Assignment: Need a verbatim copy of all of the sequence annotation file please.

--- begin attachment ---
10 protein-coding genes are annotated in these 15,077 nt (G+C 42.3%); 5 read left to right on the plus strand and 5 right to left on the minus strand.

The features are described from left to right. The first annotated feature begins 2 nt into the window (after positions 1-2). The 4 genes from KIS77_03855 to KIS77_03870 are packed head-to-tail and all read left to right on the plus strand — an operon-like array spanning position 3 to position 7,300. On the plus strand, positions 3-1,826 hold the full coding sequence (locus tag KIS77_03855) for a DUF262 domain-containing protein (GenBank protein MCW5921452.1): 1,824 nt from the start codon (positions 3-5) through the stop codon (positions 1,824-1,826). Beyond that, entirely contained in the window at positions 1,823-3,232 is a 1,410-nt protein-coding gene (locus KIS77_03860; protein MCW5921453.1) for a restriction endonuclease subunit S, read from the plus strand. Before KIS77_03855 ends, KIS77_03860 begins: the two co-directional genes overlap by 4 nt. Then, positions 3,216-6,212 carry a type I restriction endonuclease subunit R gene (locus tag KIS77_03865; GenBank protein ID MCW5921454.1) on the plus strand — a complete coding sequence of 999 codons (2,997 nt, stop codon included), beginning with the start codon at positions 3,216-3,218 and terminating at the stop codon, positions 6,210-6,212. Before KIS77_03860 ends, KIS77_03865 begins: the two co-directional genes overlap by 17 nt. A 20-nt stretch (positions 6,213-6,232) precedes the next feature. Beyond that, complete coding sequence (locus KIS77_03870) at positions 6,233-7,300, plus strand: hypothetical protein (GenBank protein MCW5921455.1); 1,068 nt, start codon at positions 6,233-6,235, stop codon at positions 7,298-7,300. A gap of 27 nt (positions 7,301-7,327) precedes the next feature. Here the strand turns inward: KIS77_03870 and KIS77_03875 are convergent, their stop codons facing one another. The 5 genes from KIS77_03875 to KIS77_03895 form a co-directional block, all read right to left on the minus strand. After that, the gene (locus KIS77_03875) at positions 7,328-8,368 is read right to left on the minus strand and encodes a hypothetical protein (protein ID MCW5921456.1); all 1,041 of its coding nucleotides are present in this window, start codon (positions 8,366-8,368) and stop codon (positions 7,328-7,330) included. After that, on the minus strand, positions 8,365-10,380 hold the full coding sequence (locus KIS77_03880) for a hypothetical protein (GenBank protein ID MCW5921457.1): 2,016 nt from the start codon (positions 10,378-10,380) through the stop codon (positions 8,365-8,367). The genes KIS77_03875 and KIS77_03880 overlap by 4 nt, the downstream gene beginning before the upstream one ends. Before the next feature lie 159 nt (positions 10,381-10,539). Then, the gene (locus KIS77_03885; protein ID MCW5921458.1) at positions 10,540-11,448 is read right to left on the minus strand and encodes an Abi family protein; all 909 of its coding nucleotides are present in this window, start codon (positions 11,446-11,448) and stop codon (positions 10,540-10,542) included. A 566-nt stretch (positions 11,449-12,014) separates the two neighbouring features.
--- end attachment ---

10 protein-coding genes are annotated in these 15,077 nt (G+C 42.3%); 5 read left to right on the plus strand and 5 right to left on the minus strand.

The features are described from left to right. The first annotated feature begins 2 nt into the window (after positions 1-2). The 4 genes from KIS77_03855 to KIS77_03870 are packed head-to-tail and all read left to right on the plus strand — an operon-like array spanning position 3 to position 7,300. On the plus strand, positions 3-1,826 hold the full coding sequence (locus tag KIS77_03855) for a DUF262 domain-containing protein (GenBank protein MCW5921452.1): 1,824 nt from the start codon (positions 3-5) through the stop codon (positions 1,824-1,826). Beyond that, entirely contained in the window at positions 1,823-3,232 is a 1,410-nt protein-coding gene (locus KIS77_03860; protein MCW5921453.1) for a restriction endonuclease subunit S, read from the plus strand. Before KIS77_03855 ends, KIS77_03860 begins: the two co-directional genes overlap by 4 nt. Then, positions 3,216-6,212 carry a type I restriction endonuclease subunit R gene (locus tag KIS77_03865; GenBank protein ID MCW5921454.1) on the plus strand — a complete coding sequence of 999 codons (2,997 nt, stop codon included), beginning with the start codon at positions 3,216-3,218 and terminating at the stop codon, positions 6,210-6,212. Before KIS77_03860 ends, KIS77_03865 begins: the two co-directional genes overlap by 17 nt. A 20-nt stretch (positions 6,213-6,232) precedes the next feature. Beyond that, complete coding sequence (locus KIS77_03870) at positions 6,233-7,300, plus strand: hypothetical protein (GenBank protein MCW5921455.1); 1,068 nt, start codon at positions 6,233-6,235, stop codon at positions 7,298-7,300. A gap of 27 nt (positions 7,301-7,327) precedes the next feature. Here the strand turns inward: KIS77_03870 and KIS77_03875 are convergent, their stop codons facing one another. The 5 genes from KIS77_03875 to KIS77_03895 form a co-directional block, all read right to left on the minus strand. After that, the gene (locus KIS77_03875) at positions 7,328-8,368 is read right to left on the minus strand and encodes a hypothetical protein (protein ID MCW5921456.1); all 1,041 of its coding nucleotides are present in this window, start codon (positions 8,366-8,368) and stop codon (positions 7,328-7,330) included. After that, on the minus strand, positions 8,365-10,380 hold the full coding sequence (locus KIS77_03880) for a hypothetical protein (GenBank protein ID MCW5921457.1): 2,016 nt from the start codon (positions 10,378-10,380) through the stop codon (positions 8,365-8,367). The genes KIS77_03875 and KIS77_03880 overlap by 4 nt, the downstream gene beginning before the upstream one ends. Before the next feature lie 159 nt (positions 10,381-10,539). Then, the gene (locus KIS77_03885; protein ID MCW5921458.1) at positions 10,540-11,448 is read right to left on the minus strand and encodes an Abi family protein; all 909 of its coding nucleotides are present in this window, start codon (positions 11,446-11,448) and stop codon (positions 10,540-10,542) included. A 566-nt stretch (positions 11,449-12,014) separates the two neighbouring features.